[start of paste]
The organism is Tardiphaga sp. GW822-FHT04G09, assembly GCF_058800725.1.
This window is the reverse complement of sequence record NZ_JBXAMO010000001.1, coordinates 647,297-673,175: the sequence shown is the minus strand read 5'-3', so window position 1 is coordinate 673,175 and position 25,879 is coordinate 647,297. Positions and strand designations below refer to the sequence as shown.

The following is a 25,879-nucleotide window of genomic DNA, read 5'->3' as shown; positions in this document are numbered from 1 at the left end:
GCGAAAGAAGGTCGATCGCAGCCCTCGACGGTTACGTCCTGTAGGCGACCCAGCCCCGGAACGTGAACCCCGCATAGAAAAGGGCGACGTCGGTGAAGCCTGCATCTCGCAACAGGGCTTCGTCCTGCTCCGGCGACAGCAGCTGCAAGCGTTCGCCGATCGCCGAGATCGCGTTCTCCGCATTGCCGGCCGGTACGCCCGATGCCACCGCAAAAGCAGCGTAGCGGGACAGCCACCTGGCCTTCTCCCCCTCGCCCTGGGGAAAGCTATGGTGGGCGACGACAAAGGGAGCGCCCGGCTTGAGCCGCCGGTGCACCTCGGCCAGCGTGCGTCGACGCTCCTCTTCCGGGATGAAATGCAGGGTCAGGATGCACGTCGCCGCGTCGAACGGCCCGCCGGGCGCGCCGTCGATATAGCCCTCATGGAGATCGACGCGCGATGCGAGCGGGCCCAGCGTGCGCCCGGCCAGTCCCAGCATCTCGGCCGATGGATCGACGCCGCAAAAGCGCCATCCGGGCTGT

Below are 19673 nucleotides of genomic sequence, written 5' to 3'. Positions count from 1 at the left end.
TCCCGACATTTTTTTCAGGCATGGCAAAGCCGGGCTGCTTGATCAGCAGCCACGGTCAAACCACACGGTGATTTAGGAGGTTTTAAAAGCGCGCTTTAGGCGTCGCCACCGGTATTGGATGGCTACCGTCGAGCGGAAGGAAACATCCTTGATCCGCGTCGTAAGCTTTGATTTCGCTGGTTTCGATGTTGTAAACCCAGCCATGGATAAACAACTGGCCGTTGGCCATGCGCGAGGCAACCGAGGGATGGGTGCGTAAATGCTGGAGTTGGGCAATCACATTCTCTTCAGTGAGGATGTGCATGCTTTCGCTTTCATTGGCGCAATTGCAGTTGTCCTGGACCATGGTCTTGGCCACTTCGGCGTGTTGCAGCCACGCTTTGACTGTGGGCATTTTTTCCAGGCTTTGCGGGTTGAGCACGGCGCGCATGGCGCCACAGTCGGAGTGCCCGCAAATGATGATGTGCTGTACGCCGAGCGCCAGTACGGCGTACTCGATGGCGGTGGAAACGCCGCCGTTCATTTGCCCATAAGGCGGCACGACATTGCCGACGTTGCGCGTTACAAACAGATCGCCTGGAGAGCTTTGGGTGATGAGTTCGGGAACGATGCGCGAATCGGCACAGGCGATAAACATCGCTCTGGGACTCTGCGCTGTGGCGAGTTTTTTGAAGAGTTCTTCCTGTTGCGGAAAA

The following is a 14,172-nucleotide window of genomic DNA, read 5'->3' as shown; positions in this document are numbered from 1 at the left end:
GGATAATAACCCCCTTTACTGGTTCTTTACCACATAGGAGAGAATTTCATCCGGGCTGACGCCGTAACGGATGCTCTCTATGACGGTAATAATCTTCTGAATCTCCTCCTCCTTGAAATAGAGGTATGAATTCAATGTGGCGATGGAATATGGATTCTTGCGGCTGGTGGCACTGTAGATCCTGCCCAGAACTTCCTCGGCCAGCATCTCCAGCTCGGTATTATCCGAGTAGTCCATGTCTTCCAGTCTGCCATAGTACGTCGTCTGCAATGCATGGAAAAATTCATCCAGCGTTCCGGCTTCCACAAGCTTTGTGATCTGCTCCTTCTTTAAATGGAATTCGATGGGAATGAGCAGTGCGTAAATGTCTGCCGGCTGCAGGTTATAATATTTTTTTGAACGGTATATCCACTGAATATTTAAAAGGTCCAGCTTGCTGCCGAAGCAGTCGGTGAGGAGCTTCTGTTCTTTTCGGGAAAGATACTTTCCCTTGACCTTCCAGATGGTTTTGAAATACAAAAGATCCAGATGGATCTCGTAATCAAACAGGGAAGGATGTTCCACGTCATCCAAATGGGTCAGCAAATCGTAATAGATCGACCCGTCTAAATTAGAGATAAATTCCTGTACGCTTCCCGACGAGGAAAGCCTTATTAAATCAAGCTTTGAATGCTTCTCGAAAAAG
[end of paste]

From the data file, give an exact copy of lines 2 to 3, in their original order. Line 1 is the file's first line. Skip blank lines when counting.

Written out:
This window is the reverse complement of sequence record NZ_JBXAMO010000001.1, coordinates 647,297-673,175: the sequence shown is the minus strand read 5'-3', so window position 1 is coordinate 673,175 and position 25,879 is coordinate 647,297. Positions and strand designations below refer to the sequence as shown.

The following is a 25,879-nucleotide window of genomic DNA, read 5'->3' as shown; positions in this document are numbered from 1 at the left end: